Interpreting Friends Who Don’t Drink Alcohol and What They Mean

You’ve probably been out with a friend or had them over with company and have participated in one of the most basic social interactions when alcohol is involved: you’ve offered them a drink, and your friend responds that they don’t drink. It’s a quick and simple fact, “No thanks, I don’t drink.” But you probably just don’t understand it all, especially if maybe this friend used to drink. The next thing you say here will define what kind of person you will be to that friend: a supporter or a shamer.

As one who used to drink and stopped now, I am amazed and disappointed in how easily society has put a negative connotation somehow around the idea of not drinking. It doesn’t concern us non-drinkers so much when strangers or the bartender looks at us funny as we order a water, but a true friend’s reaction is an important one, which is why you should be careful what you say next.

There were a few factors to why I personally decided to stop drinking. For one, I know it only harms my body and health, so I have chosen to cut it out entirely now. I prioritize my health highly, so I can’t fathom consuming the alcoholic sugar calories anymore. I also have gone through health changes that make it much less enjoyable for me to drink altogether. For your friend who has also stopped drinking, I know they have their own reason too. All my friends love drinking, and so I know it equally confuses them that I don’t, so I figured the least I could do is help de-code these behaviors from your friend that won’t drink.

There are really countless reasons a person would choose not to drink, and it’s no different than the choice people make to cut out other things too; lots of people don’t eat gluten, while others do not consume meat. We have vegetarians, vegans, and pescatarians, and there are lots of other things people choose to cut out of their diet often, from lactose in dairy to caffeine in their coffee. Those people, though, are not as harshly judged as the ones who don’t drink liquor, which is why this needs to be said:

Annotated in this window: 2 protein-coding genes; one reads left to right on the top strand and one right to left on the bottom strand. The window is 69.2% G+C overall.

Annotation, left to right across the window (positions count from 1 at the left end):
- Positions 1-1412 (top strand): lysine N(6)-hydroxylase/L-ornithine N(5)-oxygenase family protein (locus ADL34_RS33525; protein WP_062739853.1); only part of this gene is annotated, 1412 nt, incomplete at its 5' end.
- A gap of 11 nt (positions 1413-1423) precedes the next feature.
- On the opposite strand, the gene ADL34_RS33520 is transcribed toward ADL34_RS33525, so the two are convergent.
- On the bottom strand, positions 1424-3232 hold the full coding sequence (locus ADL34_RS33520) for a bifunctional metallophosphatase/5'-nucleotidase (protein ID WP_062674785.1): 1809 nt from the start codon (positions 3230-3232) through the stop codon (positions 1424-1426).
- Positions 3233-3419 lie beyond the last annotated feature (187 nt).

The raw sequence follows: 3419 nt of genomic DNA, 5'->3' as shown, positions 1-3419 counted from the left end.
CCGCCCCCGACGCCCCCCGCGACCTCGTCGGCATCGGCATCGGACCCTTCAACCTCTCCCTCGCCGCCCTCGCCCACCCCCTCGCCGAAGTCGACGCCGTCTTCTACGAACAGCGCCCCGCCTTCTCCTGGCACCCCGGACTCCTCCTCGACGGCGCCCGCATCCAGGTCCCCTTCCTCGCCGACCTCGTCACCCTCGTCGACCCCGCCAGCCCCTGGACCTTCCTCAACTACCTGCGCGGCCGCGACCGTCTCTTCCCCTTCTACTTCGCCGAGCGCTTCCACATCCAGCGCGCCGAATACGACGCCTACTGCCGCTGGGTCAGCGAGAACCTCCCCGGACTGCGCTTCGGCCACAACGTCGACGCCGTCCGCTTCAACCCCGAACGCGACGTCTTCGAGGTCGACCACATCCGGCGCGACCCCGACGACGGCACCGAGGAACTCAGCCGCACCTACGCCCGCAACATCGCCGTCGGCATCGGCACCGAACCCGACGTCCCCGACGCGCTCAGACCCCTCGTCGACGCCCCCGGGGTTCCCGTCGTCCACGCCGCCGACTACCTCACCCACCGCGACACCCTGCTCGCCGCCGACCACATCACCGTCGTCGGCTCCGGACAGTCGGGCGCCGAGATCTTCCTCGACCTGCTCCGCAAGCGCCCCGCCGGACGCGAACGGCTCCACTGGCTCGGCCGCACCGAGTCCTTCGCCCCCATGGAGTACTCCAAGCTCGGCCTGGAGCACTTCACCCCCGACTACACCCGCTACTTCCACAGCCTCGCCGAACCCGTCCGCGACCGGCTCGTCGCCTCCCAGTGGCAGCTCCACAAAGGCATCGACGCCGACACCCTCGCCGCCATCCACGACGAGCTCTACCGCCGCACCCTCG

Your friend that doesn’t want to drink has already made the decision, and that does not affect you.

If your friend doesn’t want to drink, that is not a “problem” you have to fix. They are not looking for a different alcoholic beverage, they’re not waiting for you to tell them how it tastes or makes you feel safe to drink it, and they aren’t going to have any less “fun” than you because of it.

When anyone turns down a drink, you really just have to say back, “Do you want some water then or a soda?” It’s all that simple.

Choosing not to drink happens for a lot of reasons, but no matter which it is, understanding and kindness is all they’re looking for. To instead offer them a non-alcoholic alternative, you are immediately showing them that you heard them, and you respect their choice. And trust me, water isn’t “boring” or “lame” to offer a guest either; if we aren’t drinking to get intoxicated, you can assume we would love to drink to hydrate instead!

Now, when your lifelong best friend who was wasted by your side throughout college at all the bars, concerts, and frat parties and for years suddenly says they don’t want that lifestyle anymore, I don’t blame you for feeling perhaps a little affected. You may think you’re losing a drinking buddy or wing man, but don’t start making assumptions and drawing conclusions without hearing the whole story.

You may also fear that this says something about your drinking habits, that your drinking partner is no longer a drinker at all. Do you fear they look down on you for it or judge you now? Their decision not to drink isn’t a reflection of you, and it’s especially not their way of saying they don’t want to hang out with you any more.